2. Commerce. Both Israel and a neighboring Palestinian state would depend on an exchange of goods between the two states. That includes manufactured and agricultural goods, as well as human resources. Will the checkpoints that exist now be reduced or could they even be expanded to include both Palestinian and Israeli checkpoints at the borders? Will there be free trade or a system of tariffs and taxes on the goods. What kind of security will there be at the border crossings? How easy or difficult will it be for merchants to exchange goods between the two states? What kind of currency will be used?
3. Passports and Visas. An independent Palestinian state will have the ability to issue passports and visas. Can we feel confident that passports won't be issued to trained terrorists who want to export their skills to comrades in other countries? Since the Gaza Strip is so readily accessible by land, sea, and air, can we be confident that the Gaza Strip won't be used as a safe haven for international criminals who are trying to escape from Interpol or the FBI?
4. Security and Weapons. A sovereign Palestinian state would have the right to purchase weapons for security and defense. Can we be confident that the Palestinians will do that in a responsible manner so that explosive materials and sophisticated weapons don't get into the hands of criminals and terrorists? Will the Palestinians be able to maintain a system of security and justice within their own borders? What would be the nature of their military apparatus?
5. Natural Resources. Fresh water and energy sources are scarce in that part of the world. Will the Palestinians and Israelis work amicably together to conserve, develop, and distribute valuable water resources? How will they determine placement of pipelines and cables? How will they ensure that both countries get an adequate supply of water, oil, and electricity? What kind of security will be provided for pipelines, cables, and reservoirs?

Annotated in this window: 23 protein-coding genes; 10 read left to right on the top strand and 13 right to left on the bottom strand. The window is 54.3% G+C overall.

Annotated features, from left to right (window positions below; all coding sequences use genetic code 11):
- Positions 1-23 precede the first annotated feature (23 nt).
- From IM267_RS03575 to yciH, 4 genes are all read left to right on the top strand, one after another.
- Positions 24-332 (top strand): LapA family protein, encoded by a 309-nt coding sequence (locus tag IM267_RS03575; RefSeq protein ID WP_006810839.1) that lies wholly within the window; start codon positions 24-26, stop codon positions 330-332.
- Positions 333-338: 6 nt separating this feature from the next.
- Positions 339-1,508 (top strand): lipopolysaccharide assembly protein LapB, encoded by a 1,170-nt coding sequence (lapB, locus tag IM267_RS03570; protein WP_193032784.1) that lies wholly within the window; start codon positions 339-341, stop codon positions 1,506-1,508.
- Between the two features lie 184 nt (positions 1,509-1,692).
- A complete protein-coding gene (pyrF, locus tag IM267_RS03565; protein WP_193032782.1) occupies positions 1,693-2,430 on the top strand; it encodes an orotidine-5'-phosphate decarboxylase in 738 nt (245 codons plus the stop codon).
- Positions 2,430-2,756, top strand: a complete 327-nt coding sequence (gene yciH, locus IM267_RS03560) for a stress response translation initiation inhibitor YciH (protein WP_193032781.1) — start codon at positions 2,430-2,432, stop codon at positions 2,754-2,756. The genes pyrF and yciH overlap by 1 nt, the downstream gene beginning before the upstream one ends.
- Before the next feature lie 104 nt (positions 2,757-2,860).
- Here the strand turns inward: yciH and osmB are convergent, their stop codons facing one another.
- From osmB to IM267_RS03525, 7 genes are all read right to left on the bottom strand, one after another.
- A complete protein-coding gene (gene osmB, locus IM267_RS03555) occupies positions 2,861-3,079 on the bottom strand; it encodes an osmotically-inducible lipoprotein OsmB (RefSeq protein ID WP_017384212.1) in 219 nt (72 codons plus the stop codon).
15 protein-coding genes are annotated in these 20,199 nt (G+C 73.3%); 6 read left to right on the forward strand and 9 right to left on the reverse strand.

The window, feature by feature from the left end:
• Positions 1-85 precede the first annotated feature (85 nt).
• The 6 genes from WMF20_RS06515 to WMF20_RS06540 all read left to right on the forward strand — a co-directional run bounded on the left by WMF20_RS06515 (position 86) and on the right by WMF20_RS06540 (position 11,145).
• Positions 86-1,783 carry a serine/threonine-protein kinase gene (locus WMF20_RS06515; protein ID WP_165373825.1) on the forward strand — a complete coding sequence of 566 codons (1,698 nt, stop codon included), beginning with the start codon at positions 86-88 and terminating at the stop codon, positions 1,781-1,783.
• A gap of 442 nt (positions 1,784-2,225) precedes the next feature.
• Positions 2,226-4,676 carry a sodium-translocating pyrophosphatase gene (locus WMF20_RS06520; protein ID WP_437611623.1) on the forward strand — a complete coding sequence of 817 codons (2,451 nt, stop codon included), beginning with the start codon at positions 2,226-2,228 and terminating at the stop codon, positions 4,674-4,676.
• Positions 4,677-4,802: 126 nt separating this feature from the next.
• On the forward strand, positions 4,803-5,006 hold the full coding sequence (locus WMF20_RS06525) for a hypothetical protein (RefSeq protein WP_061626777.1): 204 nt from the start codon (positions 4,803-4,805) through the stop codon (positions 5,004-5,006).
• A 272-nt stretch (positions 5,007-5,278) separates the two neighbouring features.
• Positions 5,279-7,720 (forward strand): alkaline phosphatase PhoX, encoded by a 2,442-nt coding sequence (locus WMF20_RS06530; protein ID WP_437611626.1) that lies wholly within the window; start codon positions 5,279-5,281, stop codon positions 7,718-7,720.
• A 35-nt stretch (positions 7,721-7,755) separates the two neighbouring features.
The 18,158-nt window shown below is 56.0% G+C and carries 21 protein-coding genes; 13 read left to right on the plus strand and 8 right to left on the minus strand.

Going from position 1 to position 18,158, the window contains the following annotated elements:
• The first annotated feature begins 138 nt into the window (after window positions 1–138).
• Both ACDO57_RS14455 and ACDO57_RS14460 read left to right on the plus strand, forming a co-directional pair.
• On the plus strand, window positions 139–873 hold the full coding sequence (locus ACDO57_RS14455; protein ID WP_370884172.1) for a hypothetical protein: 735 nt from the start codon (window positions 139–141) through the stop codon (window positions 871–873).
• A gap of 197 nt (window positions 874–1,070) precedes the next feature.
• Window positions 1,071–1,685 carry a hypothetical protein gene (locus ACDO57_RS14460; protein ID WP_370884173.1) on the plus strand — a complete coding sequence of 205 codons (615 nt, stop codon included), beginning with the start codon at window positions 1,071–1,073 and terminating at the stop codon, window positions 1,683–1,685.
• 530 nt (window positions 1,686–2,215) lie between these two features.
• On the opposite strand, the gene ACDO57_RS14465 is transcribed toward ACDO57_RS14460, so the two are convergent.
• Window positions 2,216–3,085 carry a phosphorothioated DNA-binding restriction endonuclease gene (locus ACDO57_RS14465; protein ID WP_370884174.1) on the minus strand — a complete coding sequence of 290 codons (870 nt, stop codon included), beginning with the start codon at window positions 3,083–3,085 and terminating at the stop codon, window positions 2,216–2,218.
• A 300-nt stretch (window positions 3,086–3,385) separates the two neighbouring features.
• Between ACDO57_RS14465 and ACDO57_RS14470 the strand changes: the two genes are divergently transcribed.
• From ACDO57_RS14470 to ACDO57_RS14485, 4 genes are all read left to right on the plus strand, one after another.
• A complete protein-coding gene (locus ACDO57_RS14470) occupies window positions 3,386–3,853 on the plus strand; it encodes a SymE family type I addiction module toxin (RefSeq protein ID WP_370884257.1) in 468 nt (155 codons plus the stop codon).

6. Construction. The Palestinians will probably want to construct airports, seaports, and highways. Can we be assured that they will do that with concern for security and environmental protection? Will the Palestinians show respect for archeological, historical, and religious sites in their construction plans?
7. Tourism. Tourists who wish to visit the Holy Land will probably want to visit Jerusalem, Bethlehem, Hebron, Jericho, Nazareth, and Tiberias, all within driving distance from each other. Will Palestinians cooperate with Israelis to allow tourists of all faiths to have free access to these areas? What kind of security will be provided for tourist buses? What happens when the bus has to travel from Israeli to Palestinian areas? Will buses be able to travel directly from Jerusalem to Hebron or from Jericho to Tiberias, or will they have to take some lengthy, circuitous route for security reasons? Will Palestinians and Israelis work together to encourage tourism and commerce or will antagonistic policies discourage tourists from visiting holy sites?